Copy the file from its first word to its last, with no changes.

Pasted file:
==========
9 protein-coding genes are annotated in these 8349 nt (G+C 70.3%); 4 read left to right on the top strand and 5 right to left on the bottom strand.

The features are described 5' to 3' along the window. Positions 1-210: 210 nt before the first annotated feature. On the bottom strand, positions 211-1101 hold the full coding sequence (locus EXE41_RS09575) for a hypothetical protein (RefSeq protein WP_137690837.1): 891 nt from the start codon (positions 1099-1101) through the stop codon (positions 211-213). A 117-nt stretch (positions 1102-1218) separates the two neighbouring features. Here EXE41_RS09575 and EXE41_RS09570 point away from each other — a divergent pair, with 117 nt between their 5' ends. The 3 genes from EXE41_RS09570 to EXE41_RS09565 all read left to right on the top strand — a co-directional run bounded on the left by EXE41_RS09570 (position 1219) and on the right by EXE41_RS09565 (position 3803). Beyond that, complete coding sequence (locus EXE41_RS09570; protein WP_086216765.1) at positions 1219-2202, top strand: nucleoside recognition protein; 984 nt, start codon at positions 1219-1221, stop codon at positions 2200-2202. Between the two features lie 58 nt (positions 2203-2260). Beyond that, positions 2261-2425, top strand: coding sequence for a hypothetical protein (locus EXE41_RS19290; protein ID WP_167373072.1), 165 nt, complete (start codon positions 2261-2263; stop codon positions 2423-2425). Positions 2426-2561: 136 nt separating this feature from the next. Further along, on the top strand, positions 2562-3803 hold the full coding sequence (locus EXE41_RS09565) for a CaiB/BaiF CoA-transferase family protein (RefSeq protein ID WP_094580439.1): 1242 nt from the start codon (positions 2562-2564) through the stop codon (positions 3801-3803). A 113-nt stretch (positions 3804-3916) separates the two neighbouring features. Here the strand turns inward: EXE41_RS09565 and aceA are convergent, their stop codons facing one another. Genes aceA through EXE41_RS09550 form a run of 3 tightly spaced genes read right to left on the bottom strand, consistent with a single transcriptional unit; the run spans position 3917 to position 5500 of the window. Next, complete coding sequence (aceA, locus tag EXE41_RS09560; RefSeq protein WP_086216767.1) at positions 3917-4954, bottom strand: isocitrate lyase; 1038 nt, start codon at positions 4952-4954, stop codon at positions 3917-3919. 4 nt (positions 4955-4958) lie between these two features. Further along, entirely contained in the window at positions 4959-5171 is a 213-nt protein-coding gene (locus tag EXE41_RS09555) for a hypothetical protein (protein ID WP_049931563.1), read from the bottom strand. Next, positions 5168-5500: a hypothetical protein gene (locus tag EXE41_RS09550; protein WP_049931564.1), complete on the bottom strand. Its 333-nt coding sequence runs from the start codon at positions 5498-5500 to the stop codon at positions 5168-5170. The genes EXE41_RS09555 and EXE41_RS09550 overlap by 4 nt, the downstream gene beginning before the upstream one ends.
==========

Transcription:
9 protein-coding genes are annotated in these 8349 nt (G+C 70.3%); 4 read left to right on the top strand and 5 right to left on the bottom strand.

The features are described 5' to 3' along the window. Positions 1-210: 210 nt before the first annotated feature. On the bottom strand, positions 211-1101 hold the full coding sequence (locus EXE41_RS09575) for a hypothetical protein (RefSeq protein WP_137690837.1): 891 nt from the start codon (positions 1099-1101) through the stop codon (positions 211-213). A 117-nt stretch (positions 1102-1218) separates the two neighbouring features. Here EXE41_RS09575 and EXE41_RS09570 point away from each other — a divergent pair, with 117 nt between their 5' ends. The 3 genes from EXE41_RS09570 to EXE41_RS09565 all read left to right on the top strand — a co-directional run bounded on the left by EXE41_RS09570 (position 1219) and on the right by EXE41_RS09565 (position 3803). Beyond that, complete coding sequence (locus EXE41_RS09570; protein WP_086216765.1) at positions 1219-2202, top strand: nucleoside recognition protein; 984 nt, start codon at positions 1219-1221, stop codon at positions 2200-2202. Between the two features lie 58 nt (positions 2203-2260). Beyond that, positions 2261-2425, top strand: coding sequence for a hypothetical protein (locus EXE41_RS19290; protein ID WP_167373072.1), 165 nt, complete (start codon positions 2261-2263; stop codon positions 2423-2425). Positions 2426-2561: 136 nt separating this feature from the next. Further along, on the top strand, positions 2562-3803 hold the full coding sequence (locus EXE41_RS09565) for a CaiB/BaiF CoA-transferase family protein (RefSeq protein ID WP_094580439.1): 1242 nt from the start codon (positions 2562-2564) through the stop codon (positions 3801-3803). A 113-nt stretch (positions 3804-3916) separates the two neighbouring features. Here the strand turns inward: EXE41_RS09565 and aceA are convergent, their stop codons facing one another. Genes aceA through EXE41_RS09550 form a run of 3 tightly spaced genes read right to left on the bottom strand, consistent with a single transcriptional unit; the run spans position 3917 to position 5500 of the window. Next, complete coding sequence (aceA, locus tag EXE41_RS09560; RefSeq protein WP_086216767.1) at positions 3917-4954, bottom strand: isocitrate lyase; 1038 nt, start codon at positions 4952-4954, stop codon at positions 3917-3919. 4 nt (positions 4955-4958) lie between these two features. Further along, entirely contained in the window at positions 4959-5171 is a 213-nt protein-coding gene (locus tag EXE41_RS09555) for a hypothetical protein (protein ID WP_049931563.1), read from the bottom strand. Next, positions 5168-5500: a hypothetical protein gene (locus tag EXE41_RS09550; protein WP_049931564.1), complete on the bottom strand. Its 333-nt coding sequence runs from the start codon at positions 5498-5500 to the stop codon at positions 5168-5170. The genes EXE41_RS09555 and EXE41_RS09550 overlap by 4 nt, the downstream gene beginning before the upstream one ends.